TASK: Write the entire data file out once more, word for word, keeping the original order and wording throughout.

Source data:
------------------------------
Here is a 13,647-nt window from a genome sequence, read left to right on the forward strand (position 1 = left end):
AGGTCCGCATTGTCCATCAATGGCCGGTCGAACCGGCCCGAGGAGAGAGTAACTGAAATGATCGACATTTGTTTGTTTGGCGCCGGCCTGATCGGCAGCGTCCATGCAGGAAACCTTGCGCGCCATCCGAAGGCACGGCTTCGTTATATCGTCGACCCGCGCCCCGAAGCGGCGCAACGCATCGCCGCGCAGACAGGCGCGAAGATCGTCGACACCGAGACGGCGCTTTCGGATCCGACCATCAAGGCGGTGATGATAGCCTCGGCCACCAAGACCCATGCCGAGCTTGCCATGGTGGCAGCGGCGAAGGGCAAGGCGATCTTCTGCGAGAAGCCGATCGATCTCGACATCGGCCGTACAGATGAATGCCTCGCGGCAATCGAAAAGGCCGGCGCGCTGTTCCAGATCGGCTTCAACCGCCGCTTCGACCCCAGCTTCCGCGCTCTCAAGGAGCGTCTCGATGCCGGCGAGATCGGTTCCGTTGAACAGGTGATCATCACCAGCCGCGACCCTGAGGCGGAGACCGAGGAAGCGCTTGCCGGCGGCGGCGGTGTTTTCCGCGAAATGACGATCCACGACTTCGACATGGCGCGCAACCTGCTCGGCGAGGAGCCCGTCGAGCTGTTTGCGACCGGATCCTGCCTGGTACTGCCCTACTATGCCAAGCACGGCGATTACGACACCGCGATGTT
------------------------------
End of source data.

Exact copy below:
Here is a 13,647-nt window from a genome sequence, read left to right on the forward strand (position 1 = left end):
AGGTCCGCATTGTCCATCAATGGCCGGTCGAACCGGCCCGAGGAGAGAGTAACTGAAATGATCGACATTTGTTTGTTTGGCGCCGGCCTGATCGGCAGCGTCCATGCAGGAAACCTTGCGCGCCATCCGAAGGCACGGCTTCGTTATATCGTCGACCCGCGCCCCGAAGCGGCGCAACGCATCGCCGCGCAGACAGGCGCGAAGATCGTCGACACCGAGACGGCGCTTTCGGATCCGACCATCAAGGCGGTGATGATAGCCTCGGCCACCAAGACCCATGCCGAGCTTGCCATGGTGGCAGCGGCGAAGGGCAAGGCGATCTTCTGCGAGAAGCCGATCGATCTCGACATCGGCCGTACAGATGAATGCCTCGCGGCAATCGAAAAGGCCGGCGCGCTGTTCCAGATCGGCTTCAACCGCCGCTTCGACCCCAGCTTCCGCGCTCTCAAGGAGCGTCTCGATGCCGGCGAGATCGGTTCCGTTGAACAGGTGATCATCACCAGCCGCGACCCTGAGGCGGAGACCGAGGAAGCGCTTGCCGGCGGCGGCGGTGTTTTCCGCGAAATGACGATCCACGACTTCGACATGGCGCGCAACCTGCTCGGCGAGGAGCCCGTCGAGCTGTTTGCGACCGGATCCTGCCTGGTACTGCCCTACTATGCCAAGCACGGCGATTACGACACCGCGATGTT